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What happens with our I-829 petition if the main applicant have been outside of the U.S. for a long time because of Covid-19?

We are a family of four and my father is the primary applicant/investor for our EB-5 application. Due to COVID-19 he was unable to stay in the U.S. and has been overseas for a long period of time (over 6 months) but we (his family) have been in the U.S. for almost a year now. Does this mean that we also might be rejected if my father is rejected in his I-829 application due to his lack of presence in the U.S? What are the chances this happens?

Answers

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    Stephen Berman

    Immigration Attorney
    Answered on

    He should be allowed back into the country, but if he indeed abandons his residence and chooses not to return, then the dependents will not be able to be approved.

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    Phuong Le

    Immigration Attorney
    Answered on

    Two things: (1) look into filing separately, and (2) depending on the circumstances, your dad may qualify for a SB-1 returning-resident visa.

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    Lynne Feldman

    Immigration Attorney
    Answered on

    As long as the main applicant is gone less than a year, you should be OK to retain the two-year green card (conditional permanent residency status) and continue with the 10-year green card. If the main applicant needs to be gone longer, have him return before 1 year and then apply for a Reentry Permit on U.S. soil and be fingerprinted and then he can leave and remain up to 2 years outside the U.S. provided ties to U.S. continue.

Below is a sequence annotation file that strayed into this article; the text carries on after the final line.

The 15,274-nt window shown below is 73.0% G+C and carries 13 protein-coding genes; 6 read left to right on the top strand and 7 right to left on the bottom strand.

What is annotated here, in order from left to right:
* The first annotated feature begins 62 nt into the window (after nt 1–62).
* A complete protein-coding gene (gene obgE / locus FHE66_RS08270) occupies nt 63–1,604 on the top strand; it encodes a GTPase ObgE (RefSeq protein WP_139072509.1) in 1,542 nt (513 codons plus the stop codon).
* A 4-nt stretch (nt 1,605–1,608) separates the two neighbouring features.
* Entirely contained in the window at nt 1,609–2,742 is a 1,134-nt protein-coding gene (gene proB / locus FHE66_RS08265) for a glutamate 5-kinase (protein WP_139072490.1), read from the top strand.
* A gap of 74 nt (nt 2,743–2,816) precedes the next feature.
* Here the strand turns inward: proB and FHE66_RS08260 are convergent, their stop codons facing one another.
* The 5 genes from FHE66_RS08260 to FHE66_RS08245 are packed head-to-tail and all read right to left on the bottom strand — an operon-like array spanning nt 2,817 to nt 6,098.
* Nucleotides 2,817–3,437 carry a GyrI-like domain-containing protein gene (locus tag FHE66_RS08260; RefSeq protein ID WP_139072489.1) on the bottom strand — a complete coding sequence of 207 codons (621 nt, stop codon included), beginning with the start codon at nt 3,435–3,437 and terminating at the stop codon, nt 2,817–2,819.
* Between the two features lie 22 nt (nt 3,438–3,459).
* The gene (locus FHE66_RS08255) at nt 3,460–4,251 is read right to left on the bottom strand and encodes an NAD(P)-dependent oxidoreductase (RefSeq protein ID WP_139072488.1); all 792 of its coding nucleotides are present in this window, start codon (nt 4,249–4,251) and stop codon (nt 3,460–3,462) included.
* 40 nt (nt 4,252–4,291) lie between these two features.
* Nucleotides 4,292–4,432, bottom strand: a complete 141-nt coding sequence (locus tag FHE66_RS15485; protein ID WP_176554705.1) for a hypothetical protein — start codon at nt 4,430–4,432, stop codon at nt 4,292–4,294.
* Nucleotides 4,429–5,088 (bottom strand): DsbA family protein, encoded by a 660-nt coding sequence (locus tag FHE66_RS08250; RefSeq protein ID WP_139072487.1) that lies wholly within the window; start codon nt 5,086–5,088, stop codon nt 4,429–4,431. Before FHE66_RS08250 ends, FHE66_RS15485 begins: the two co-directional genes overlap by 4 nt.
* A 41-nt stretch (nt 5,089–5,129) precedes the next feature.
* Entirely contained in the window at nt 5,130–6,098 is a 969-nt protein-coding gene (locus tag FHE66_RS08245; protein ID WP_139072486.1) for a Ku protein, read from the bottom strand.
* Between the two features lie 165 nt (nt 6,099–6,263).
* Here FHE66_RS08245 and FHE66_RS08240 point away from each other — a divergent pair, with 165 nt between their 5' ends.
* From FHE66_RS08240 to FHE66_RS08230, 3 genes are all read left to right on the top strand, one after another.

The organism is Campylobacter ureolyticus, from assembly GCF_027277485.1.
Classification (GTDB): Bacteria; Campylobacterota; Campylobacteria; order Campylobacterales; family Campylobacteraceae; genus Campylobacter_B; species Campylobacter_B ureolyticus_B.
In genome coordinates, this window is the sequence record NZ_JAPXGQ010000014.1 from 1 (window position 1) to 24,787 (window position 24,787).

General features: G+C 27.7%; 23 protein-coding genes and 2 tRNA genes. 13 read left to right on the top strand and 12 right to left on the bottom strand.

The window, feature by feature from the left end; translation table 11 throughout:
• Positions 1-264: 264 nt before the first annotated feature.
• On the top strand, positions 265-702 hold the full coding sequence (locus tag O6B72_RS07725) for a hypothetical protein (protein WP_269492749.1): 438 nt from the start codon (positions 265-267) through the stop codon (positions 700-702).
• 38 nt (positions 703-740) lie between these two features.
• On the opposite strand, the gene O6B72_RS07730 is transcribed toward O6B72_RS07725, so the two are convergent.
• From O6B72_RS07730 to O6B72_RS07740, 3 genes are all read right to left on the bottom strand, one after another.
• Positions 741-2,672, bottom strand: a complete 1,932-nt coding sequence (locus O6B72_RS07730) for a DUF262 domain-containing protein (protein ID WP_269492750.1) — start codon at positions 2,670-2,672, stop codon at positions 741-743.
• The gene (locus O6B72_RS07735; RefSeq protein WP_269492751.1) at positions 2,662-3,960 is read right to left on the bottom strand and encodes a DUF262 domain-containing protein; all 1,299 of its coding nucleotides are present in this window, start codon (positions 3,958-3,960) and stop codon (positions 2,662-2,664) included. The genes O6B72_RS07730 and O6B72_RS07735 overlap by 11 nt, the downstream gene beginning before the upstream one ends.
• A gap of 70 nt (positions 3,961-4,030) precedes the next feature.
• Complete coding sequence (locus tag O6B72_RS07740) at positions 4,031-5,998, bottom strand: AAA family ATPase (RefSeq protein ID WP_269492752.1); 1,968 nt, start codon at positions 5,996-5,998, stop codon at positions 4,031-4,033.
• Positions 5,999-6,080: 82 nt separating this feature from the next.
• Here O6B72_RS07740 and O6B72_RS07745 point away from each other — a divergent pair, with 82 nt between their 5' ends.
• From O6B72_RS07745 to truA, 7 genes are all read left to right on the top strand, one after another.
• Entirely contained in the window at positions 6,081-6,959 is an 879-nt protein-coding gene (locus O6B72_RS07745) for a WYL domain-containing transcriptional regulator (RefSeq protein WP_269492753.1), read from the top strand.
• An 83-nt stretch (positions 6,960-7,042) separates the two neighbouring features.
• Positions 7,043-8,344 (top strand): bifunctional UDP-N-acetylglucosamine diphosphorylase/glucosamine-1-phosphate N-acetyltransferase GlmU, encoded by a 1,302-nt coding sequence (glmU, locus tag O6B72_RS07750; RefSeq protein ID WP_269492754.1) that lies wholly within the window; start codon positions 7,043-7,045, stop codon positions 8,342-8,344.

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    Fredrick W Voigtmann

    Immigration Attorney
    Answered on

    COVID-19 has caused many issues around the world and for many permanent residents being "stuck" outside of the United States due to travel restrictions, lack of available flights, or health concerns, is a huge problem, especially if their travel document has expired or if they have been absent from the United States for more than one year. If your father has a valid I-829 extension receipt or a valid I-551 passport stamp, he should attempt to return to the United States before it expires. If it has expired already, and he has been absent for more than six months but less than one year, he should apply for a transportation letter (Form I-131A) from the U.S. embassy or consulate in your home country. If he has been absent for more than one year, he probably should apply for an SB-1 returning resident immigrant visa. The way to preserve U.S. lawful permanent residence (green card status) is to maintain the intention to permanently reside in the United States. If you can show that the pandemic, not his intention to abandon his green card, is the cause of his absence, which it appears to be, then the I-829 is unlikely to be rejected for that reason.

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    Bernard P Wolfsdorf

    Immigration Attorney
    Answered on

    Unless divorced or possibly legally separated, your case is a derivative one; the dependents are dependent on the principal. He needs to return as soon as possible.